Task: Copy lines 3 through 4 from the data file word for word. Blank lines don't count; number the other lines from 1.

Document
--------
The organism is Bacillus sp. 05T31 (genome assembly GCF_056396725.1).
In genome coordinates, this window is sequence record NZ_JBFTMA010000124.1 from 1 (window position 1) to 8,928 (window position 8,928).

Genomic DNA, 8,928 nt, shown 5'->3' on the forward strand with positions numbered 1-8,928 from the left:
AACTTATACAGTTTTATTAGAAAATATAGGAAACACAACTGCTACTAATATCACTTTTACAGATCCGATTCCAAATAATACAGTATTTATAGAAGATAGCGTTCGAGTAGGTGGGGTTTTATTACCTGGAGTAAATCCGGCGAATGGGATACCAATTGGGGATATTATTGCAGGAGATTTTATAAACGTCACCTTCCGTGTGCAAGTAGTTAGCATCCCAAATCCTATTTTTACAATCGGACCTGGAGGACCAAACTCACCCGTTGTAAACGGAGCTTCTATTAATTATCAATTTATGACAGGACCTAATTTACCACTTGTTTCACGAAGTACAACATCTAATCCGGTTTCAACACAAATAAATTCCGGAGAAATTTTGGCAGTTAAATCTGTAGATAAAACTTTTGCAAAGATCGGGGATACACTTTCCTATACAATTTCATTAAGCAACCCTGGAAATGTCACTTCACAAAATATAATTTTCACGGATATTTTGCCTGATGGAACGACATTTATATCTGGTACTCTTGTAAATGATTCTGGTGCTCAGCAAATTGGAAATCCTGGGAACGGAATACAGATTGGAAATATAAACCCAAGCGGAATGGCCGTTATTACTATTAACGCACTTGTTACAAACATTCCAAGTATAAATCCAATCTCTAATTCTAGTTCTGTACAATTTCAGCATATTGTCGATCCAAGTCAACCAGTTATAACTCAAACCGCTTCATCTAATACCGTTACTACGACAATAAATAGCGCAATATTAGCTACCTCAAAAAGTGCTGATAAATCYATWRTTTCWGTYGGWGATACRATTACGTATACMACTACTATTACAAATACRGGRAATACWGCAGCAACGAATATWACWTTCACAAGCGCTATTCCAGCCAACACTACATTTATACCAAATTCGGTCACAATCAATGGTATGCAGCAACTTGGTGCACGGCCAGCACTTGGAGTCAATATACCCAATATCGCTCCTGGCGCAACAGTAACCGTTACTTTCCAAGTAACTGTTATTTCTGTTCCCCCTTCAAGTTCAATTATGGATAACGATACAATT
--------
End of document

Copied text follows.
Genomic DNA, 8,928 nt, shown 5'->3' on the forward strand with positions numbered 1-8,928 from the left:
AACTTATACAGTTTTATTAGAAAATATAGGAAACACAACTGCTACTAATATCACTTTTACAGATCCGATTCCAAATAATACAGTATTTATAGAAGATAGCGTTCGAGTAGGTGGGGTTTTATTACCTGGAGTAAATCCGGCGAATGGGATACCAATTGGGGATATTATTGCAGGAGATTTTATAAACGTCACCTTCCGTGTGCAAGTAGTTAGCATCCCAAATCCTATTTTTACAATCGGACCTGGAGGACCAAACTCACCCGTTGTAAACGGAGCTTCTATTAATTATCAATTTATGACAGGACCTAATTTACCACTTGTTTCACGAAGTACAACATCTAATCCGGTTTCAACACAAATAAATTCCGGAGAAATTTTGGCAGTTAAATCTGTAGATAAAACTTTTGCAAAGATCGGGGATACACTTTCCTATACAATTTCATTAAGCAACCCTGGAAATGTCACTTCACAAAATATAATTTTCACGGATATTTTGCCTGATGGAACGACATTTATATCTGGTACTCTTGTAAATGATTCTGGTGCTCAGCAAATTGGAAATCCTGGGAACGGAATACAGATTGGAAATATAAACCCAAGCGGAATGGCCGTTATTACTATTAACGCACTTGTTACAAACATTCCAAGTATAAATCCAATCTCTAATTCTAGTTCTGTACAATTTCAGCATATTGTCGATCCAAGTCAACCAGTTATAACTCAAACCGCTTCATCTAATACCGTTACTACGACAATAAATAGCGCAATATTAGCTACCTCAAAAAGTGCTGATAAATCYATWRTTTCWGTYGGWGATACRATTACGTATACMACTACTATTACAAATACRGGRAATACWGCAGCAACGAATATWACWTTCACAAGCGCTATTCCAGCCAACACTACATTTATACCAAATTCGGTCACAATCAATGGTATGCAGCAACTTGGTGCACGGCCAGCACTTGGAGTCAATATACCCAATATCGCTCCTGGCGCAACAGTAACCGTTACTTTCCAAGTAACTGTTATTTCTGTTCCCCCTTCAAGTTCAATTATGGATAACGATACAATT